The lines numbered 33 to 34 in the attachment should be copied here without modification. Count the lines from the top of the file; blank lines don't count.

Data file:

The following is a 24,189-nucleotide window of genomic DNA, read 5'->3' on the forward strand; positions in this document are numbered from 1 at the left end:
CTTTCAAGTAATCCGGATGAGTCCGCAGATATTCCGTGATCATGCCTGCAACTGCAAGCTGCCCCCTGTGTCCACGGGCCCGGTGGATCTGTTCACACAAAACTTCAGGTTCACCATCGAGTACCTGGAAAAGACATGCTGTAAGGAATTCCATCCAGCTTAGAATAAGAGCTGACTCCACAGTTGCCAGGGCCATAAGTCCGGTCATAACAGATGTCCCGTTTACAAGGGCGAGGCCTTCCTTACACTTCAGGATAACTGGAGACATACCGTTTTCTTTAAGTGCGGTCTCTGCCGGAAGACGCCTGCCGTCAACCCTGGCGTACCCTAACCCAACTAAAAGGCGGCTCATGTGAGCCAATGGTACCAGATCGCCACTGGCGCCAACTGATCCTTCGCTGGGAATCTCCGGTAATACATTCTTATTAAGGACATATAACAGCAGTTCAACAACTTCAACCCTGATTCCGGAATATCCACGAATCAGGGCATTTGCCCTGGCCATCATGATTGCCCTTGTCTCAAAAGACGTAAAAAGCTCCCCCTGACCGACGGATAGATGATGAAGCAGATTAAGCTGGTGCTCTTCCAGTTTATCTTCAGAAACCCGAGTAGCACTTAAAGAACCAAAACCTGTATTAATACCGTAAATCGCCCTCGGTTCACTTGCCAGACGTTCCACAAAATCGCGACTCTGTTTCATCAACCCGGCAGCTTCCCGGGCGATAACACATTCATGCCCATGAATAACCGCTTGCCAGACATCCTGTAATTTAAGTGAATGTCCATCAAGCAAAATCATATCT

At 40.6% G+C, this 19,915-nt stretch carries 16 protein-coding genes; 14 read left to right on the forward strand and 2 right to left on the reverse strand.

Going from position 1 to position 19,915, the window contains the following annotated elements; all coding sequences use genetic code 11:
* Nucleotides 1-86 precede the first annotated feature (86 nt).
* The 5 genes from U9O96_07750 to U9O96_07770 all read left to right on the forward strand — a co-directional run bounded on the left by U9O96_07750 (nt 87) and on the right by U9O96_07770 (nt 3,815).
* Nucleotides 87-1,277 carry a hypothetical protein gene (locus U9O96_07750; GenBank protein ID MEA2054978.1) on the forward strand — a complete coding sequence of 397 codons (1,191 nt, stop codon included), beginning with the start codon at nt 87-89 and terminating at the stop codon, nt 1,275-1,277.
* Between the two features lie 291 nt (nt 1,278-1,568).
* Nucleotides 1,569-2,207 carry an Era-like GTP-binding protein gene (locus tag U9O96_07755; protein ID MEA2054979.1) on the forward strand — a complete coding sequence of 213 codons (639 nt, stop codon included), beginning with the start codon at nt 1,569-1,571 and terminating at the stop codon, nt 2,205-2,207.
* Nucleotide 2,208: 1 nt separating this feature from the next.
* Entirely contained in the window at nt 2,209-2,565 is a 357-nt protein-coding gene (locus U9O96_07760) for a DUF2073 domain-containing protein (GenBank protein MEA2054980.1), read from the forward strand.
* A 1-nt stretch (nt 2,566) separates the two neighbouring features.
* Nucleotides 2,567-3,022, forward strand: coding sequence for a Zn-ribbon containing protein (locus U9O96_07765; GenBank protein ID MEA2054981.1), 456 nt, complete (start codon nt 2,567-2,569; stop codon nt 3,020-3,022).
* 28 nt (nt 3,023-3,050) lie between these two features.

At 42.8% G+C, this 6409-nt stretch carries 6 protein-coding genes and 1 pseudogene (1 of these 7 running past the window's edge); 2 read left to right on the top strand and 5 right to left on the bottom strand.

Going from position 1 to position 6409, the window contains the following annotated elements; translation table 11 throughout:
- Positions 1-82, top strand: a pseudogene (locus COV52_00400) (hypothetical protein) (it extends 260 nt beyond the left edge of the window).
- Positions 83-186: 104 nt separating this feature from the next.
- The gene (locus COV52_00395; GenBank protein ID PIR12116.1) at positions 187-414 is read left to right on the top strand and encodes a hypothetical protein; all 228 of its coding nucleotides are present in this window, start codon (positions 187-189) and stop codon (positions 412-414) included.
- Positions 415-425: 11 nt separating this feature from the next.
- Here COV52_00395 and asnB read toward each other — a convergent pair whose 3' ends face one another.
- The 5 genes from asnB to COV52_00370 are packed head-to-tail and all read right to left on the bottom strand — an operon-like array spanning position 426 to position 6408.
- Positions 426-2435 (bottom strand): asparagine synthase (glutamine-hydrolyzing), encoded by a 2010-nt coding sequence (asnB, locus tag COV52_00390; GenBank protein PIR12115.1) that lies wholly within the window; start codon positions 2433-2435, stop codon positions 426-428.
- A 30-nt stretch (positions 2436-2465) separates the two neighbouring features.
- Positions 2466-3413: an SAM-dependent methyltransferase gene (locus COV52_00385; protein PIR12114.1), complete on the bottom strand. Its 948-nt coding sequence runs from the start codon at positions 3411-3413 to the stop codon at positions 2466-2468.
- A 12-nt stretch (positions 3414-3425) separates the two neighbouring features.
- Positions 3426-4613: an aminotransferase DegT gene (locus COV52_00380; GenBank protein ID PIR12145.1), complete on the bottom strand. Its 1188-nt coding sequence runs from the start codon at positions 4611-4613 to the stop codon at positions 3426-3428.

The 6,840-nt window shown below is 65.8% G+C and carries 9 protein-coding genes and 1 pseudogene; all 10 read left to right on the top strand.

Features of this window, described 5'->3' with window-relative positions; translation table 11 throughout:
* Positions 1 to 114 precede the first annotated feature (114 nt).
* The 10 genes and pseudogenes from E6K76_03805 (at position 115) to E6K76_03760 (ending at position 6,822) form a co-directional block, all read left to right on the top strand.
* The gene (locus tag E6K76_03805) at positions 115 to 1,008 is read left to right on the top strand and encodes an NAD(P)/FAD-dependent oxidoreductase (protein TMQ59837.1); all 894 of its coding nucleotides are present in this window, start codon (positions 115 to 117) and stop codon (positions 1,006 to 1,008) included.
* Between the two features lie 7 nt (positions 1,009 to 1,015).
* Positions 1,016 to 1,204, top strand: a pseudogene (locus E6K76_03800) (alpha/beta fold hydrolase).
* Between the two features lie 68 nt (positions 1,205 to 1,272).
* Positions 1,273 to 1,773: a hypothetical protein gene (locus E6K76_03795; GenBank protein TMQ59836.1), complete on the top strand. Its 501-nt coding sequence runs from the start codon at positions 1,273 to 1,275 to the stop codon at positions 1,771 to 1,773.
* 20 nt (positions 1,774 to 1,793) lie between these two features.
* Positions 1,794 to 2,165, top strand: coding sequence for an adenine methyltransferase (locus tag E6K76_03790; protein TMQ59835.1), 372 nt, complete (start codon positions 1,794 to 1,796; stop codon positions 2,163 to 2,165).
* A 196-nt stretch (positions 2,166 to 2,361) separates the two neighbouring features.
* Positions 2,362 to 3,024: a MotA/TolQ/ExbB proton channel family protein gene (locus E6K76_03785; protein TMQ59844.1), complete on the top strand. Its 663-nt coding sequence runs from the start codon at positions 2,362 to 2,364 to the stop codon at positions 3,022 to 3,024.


* Between the two features lie 7 nt (positions 1,009 to 1,015).
* Positions 1,016 to 1,204, top strand: a pseudogene (locus E6K76_03800) (alpha/beta fold hydrolase).